Doesn’t it look good? It tastes great! Especially when you take the time to make yourself something so rich, tasty and filling.
There are basically three kinds of gumbo, differentiated by how they are thickened (not by the contents). There is the traditional Okra gumbo, thickened by the addition of cut up okra late in the cooking process. There is a Roux gumbo, thickened by a Dark roux (there are four kinds of Roux: White, Blond, Brown and Dark). The third type, the most commonly known probably, if the File Gumbo (pronounced Fee-Lay). The File Gumbo is thickened by adding in File powder just as the pot is taken off the heat, stirred in and allowed to sit for a few minutes. File powder can also be served in a dish and added to the bowl by your guest.
Today I’m going to show you the method of making a Roux Gumbo (Okra wasn’t available and I’m out of File powder). Roux gumbo takes some extra effort but only a bit extra effort. the results is, as stated, delicious!
As with a lot of Cajun cooking, I typically use the Cajun Trinity (green pepper, onion, celery) which is a variant of Mirepoix (celery, onion, carrot) for the creole audience. In the photos on this post, I was out of celery so I omitted it. It still tasted awesome. If you were to get this dish down in the South, it would be made with Andouille sausage. As that is not available in this neck of the woods, I use hot Italian sausage (store made) and it tasted just as good.
- 4 Hot Italian Sausage, cut in moderate sized pieces
- 2 Skinless, boneless, chicken breasts cut in moderate sized pieces.
- One green pepper, diced
- One medium sized cooking onion, diced (yellow onions are better if you can get them)
- One stalk of celery, sliced
- 3 Cups thick sliced mushrooms
- 28oz can of Diced Tomatoes
- 28oz tap water
- 1 small can of Tomato paste.
- 1 Tbsp canola oil
- Long grain rice and 1 Tbsp butter to cook and serve the gumbo over.
For the Roux
- 1/4 cup all purpose white flour, sifted
- 1/4 cup vegetable oil (do not use Olive oil, sunflower oil or peanut oil)
1.) Cut up the onion, green pepper and celery. Place the Tbsp of Canola oil in a frying pan and add the Trinity. Cook until almost fully cooked, not quite all the way.
2.) Cut up the Sausage and the Chicken into moderately large pieces. Place them in your large dutch oven or large non-stick pot.
Hot Italian sausage, store made, used in place of Andouille sausage
Skinless, boneless, chicken breasts cut up but not too small. I trim the fat from the pieces but throw the fat in the pot to cook with the gumbo.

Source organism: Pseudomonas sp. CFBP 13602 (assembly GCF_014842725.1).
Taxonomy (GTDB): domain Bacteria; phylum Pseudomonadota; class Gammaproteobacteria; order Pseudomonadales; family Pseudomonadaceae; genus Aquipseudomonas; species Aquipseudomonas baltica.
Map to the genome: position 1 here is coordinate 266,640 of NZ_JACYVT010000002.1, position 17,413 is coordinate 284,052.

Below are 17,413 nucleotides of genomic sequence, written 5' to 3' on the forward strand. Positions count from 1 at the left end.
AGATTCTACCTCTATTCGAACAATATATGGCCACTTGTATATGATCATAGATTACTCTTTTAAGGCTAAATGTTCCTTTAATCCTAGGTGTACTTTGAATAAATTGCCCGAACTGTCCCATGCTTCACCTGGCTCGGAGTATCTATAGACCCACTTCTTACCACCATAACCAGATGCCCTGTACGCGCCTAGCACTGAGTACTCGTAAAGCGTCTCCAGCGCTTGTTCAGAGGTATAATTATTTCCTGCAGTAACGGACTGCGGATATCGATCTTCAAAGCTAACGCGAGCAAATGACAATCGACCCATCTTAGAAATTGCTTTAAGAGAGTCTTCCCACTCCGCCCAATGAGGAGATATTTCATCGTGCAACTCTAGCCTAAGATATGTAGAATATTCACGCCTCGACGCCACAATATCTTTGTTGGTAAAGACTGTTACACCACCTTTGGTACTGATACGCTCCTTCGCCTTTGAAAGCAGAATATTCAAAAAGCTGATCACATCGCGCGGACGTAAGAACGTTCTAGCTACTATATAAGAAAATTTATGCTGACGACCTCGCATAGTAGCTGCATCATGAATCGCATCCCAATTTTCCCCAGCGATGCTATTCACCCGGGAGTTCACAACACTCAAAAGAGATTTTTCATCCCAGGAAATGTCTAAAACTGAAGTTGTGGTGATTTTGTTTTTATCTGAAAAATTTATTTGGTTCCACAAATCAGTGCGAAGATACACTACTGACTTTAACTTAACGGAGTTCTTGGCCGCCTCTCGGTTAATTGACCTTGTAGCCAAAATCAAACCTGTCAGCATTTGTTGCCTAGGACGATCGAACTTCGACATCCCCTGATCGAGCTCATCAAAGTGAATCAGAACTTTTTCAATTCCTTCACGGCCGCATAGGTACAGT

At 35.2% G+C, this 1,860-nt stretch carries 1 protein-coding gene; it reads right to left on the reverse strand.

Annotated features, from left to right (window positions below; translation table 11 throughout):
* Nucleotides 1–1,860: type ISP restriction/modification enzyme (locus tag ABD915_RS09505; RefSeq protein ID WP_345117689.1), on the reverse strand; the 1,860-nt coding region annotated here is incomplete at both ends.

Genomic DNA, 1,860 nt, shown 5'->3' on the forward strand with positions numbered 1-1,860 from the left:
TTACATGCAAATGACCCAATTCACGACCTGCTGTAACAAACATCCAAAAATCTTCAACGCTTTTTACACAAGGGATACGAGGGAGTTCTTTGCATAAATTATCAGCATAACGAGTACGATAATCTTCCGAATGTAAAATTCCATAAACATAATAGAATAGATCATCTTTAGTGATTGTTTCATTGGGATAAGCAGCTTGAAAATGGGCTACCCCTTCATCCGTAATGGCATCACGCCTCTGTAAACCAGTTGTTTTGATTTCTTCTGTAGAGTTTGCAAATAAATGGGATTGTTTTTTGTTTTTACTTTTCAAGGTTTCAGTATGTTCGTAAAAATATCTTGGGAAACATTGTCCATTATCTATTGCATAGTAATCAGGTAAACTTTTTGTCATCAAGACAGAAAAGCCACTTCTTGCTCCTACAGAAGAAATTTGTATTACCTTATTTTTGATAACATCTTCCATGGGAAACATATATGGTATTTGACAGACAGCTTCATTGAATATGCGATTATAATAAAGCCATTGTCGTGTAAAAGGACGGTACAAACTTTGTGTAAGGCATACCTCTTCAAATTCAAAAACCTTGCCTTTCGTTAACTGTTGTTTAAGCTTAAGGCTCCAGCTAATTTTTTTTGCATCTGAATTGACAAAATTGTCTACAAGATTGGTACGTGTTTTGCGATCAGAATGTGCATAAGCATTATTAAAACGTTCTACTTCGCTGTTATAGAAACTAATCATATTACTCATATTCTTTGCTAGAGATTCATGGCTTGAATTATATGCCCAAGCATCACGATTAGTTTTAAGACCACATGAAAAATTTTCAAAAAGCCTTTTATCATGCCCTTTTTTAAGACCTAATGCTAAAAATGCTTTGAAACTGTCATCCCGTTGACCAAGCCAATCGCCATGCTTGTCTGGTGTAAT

3.) Add the sauteed Trinity, diced tomatoes, water, mushrooms, sausage and chicken to your large dutch oven
I used packaged sliced mushrooms. Sometimes I’m lazy!
This recipe makes a LOT of gumbo. Make sure you use a pot large enough.
4.) Bring to a boil then quickly turn down to a simmer. After the pot simmers for 15 minutes, stir in (carefully so you don’t spill) one small can of tomato paste.
5.) As you put in the Tomato paste, you should begin making the Dark Roux (as it takes about 15 minutes to make it). Use vegetable oil for this as no other oil will make the Roux properly (though Canola comes close but definitely not Olive!). The cooking time is far too long to make Dark Roux with butter.
Add 1/4 cup of Vegetable Oil to a non-stick sauce pan and bring to temperature. Add in the 1/4 cup flour and begin stirring. You need to be at the pot and stirring constantly. You cannot let it sit still for more than 2-3 seconds otherwise it will start to burn. Stir constantly but carefully. A hint to keep your hands from being burned by the oil if you splash it is to wrap your hand holding the stirring spoon with a tea towel. Stir constantly, but not too fast. If you stir too fast the roux cooks slower and you will splash the hot oil on yourself!
The dark roux takes about 15 minutes or a bit more to cook properly. It’s a lot of work but it is worth it. It thickens the gumbo perfectly (better than Okra or File in my own opinion).
This is the roux just after the flour has been added and blended.
This is the roux after ten minutes of cooking (Sorry, I forgot to take a picture of it finished at 15 minutes).
6.) Add the finished roux to the pot of gumbo and stir to blend it thoroughly. Allow the gumbo to simmer for 2 or 3 more minutes then remove it from the heat and let it sit for at least 30 minutes before serving.
Making the rice
For years I would fret and fuss over the making of rice. I followed directions on the bags and boxes like a doctoral candidate. I have gone through three different rice makers (Black & Decker was the best, and it was a steamer too). How do you get just the exactly right amount of water? However, once you discover the secret to cooking long grain rice, you can get rid of the rice makers and the stress and worry. The only thing you DO need to do is cook up a test pot as the time can vary slightly depending on your elevation and whether you are using white or brown.
It takes me ten minutes to cook long grain rice perfectly and about twenty-five minutes to cook long grain brown rice.
Put a small pan with three cups of water on the stove and bring it to a boil. Add in 1 cup of long grain rice and 1 Tbsp of butter and turn the heat down to a simmer. Cook until it’s tender (test it by chewing a small amount from the tip of your stirring spoon!!).
Turn out the rice into a kitchen strainer and allow the excess water to drain off. This leaves you with perfectly cooked rice, it’s sticky, the way I like it. You don’t have to fret about how much water because you start by using too much water. If you don’t like it sticky, rinse it with a small amount of hot water.
After your gumbo has rested for thirty minutes, put some rice in a bowl and spoon the gumbo over top of it. Serve it with some hot toasted garlic bread and this rib sticker will satisfy the hungriest of guests.